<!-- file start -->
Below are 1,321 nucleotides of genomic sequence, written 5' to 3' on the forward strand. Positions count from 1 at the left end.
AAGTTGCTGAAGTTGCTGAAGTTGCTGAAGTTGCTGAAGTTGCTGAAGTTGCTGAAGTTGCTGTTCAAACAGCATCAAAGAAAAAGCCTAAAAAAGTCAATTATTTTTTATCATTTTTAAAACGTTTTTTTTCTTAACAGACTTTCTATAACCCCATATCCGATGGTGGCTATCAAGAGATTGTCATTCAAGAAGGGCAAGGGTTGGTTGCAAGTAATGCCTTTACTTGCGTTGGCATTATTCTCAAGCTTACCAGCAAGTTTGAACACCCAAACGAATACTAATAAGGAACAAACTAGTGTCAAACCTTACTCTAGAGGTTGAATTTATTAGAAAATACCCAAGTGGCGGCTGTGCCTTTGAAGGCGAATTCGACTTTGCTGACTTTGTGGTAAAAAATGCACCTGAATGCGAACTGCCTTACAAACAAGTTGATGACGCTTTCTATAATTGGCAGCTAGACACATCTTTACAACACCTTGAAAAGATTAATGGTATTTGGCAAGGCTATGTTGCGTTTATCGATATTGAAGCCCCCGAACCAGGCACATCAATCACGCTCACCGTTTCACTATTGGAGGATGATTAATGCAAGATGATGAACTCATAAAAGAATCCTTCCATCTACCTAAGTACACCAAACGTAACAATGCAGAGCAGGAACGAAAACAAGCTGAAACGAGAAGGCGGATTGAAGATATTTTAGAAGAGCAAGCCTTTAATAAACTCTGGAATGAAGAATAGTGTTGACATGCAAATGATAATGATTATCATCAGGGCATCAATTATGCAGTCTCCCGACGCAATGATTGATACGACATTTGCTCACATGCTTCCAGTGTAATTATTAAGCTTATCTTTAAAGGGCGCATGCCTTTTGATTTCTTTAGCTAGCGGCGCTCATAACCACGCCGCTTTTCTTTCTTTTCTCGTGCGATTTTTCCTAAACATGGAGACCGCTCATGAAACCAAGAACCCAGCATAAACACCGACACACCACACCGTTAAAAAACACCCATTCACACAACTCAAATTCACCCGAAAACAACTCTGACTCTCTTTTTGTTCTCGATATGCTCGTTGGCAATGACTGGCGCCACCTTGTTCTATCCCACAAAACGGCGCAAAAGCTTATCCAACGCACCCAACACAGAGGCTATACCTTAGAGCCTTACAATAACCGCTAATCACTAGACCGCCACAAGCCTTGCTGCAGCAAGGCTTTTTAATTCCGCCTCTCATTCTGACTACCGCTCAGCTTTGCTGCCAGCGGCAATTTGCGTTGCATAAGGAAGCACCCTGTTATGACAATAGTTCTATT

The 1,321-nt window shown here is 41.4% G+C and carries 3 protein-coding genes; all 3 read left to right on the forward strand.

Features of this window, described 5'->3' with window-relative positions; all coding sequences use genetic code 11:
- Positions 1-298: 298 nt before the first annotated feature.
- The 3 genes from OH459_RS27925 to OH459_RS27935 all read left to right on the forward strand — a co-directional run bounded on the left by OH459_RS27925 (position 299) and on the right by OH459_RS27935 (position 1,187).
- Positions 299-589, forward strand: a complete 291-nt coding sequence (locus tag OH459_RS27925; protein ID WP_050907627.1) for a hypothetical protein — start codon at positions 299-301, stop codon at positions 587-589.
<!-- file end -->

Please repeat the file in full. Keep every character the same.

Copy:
Below are 1,321 nucleotides of genomic sequence, written 5' to 3' on the forward strand. Positions count from 1 at the left end.
AAGTTGCTGAAGTTGCTGAAGTTGCTGAAGTTGCTGAAGTTGCTGAAGTTGCTGAAGTTGCTGTTCAAACAGCATCAAAGAAAAAGCCTAAAAAAGTCAATTATTTTTTATCATTTTTAAAACGTTTTTTTTCTTAACAGACTTTCTATAACCCCATATCCGATGGTGGCTATCAAGAGATTGTCATTCAAGAAGGGCAAGGGTTGGTTGCAAGTAATGCCTTTACTTGCGTTGGCATTATTCTCAAGCTTACCAGCAAGTTTGAACACCCAAACGAATACTAATAAGGAACAAACTAGTGTCAAACCTTACTCTAGAGGTTGAATTTATTAGAAAATACCCAAGTGGCGGCTGTGCCTTTGAAGGCGAATTCGACTTTGCTGACTTTGTGGTAAAAAATGCACCTGAATGCGAACTGCCTTACAAACAAGTTGATGACGCTTTCTATAATTGGCAGCTAGACACATCTTTACAACACCTTGAAAAGATTAATGGTATTTGGCAAGGCTATGTTGCGTTTATCGATATTGAAGCCCCCGAACCAGGCACATCAATCACGCTCACCGTTTCACTATTGGAGGATGATTAATGCAAGATGATGAACTCATAAAAGAATCCTTCCATCTACCTAAGTACACCAAACGTAACAATGCAGAGCAGGAACGAAAACAAGCTGAAACGAGAAGGCGGATTGAAGATATTTTAGAAGAGCAAGCCTTTAATAAACTCTGGAATGAAGAATAGTGTTGACATGCAAATGATAATGATTATCATCAGGGCATCAATTATGCAGTCTCCCGACGCAATGATTGATACGACATTTGCTCACATGCTTCCAGTGTAATTATTAAGCTTATCTTTAAAGGGCGCATGCCTTTTGATTTCTTTAGCTAGCGGCGCTCATAACCACGCCGCTTTTCTTTCTTTTCTCGTGCGATTTTTCCTAAACATGGAGACCGCTCATGAAACCAAGAACCCAGCATAAACACCGACACACCACACCGTTAAAAAACACCCATTCACACAACTCAAATTCACCCGAAAACAACTCTGACTCTCTTTTTGTTCTCGATATGCTCGTTGGCAATGACTGGCGCCACCTTGTTCTATCCCACAAAACGGCGCAAAAGCTTATCCAACGCACCCAACACAGAGGCTATACCTTAGAGCCTTACAATAACCGCTAATCACTAGACCGCCACAAGCCTTGCTGCAGCAAGGCTTTTTAATTCCGCCTCTCATTCTGACTACCGCTCAGCTTTGCTGCCAGCGGCAATTTGCGTTGCATAAGGAAGCACCCTGTTATGACAATAGTTCTATT

The 1,321-nt window shown here is 41.4% G+C and carries 3 protein-coding genes; all 3 read left to right on the forward strand.

Features of this window, described 5'->3' with window-relative positions; all coding sequences use genetic code 11:
- Positions 1-298: 298 nt before the first annotated feature.
- The 3 genes from OH459_RS27925 to OH459_RS27935 all read left to right on the forward strand — a co-directional run bounded on the left by OH459_RS27925 (position 299) and on the right by OH459_RS27935 (position 1,187).
- Positions 299-589, forward strand: a complete 291-nt coding sequence (locus tag OH459_RS27925; protein ID WP_050907627.1) for a hypothetical protein — start codon at positions 299-301, stop codon at positions 587-589.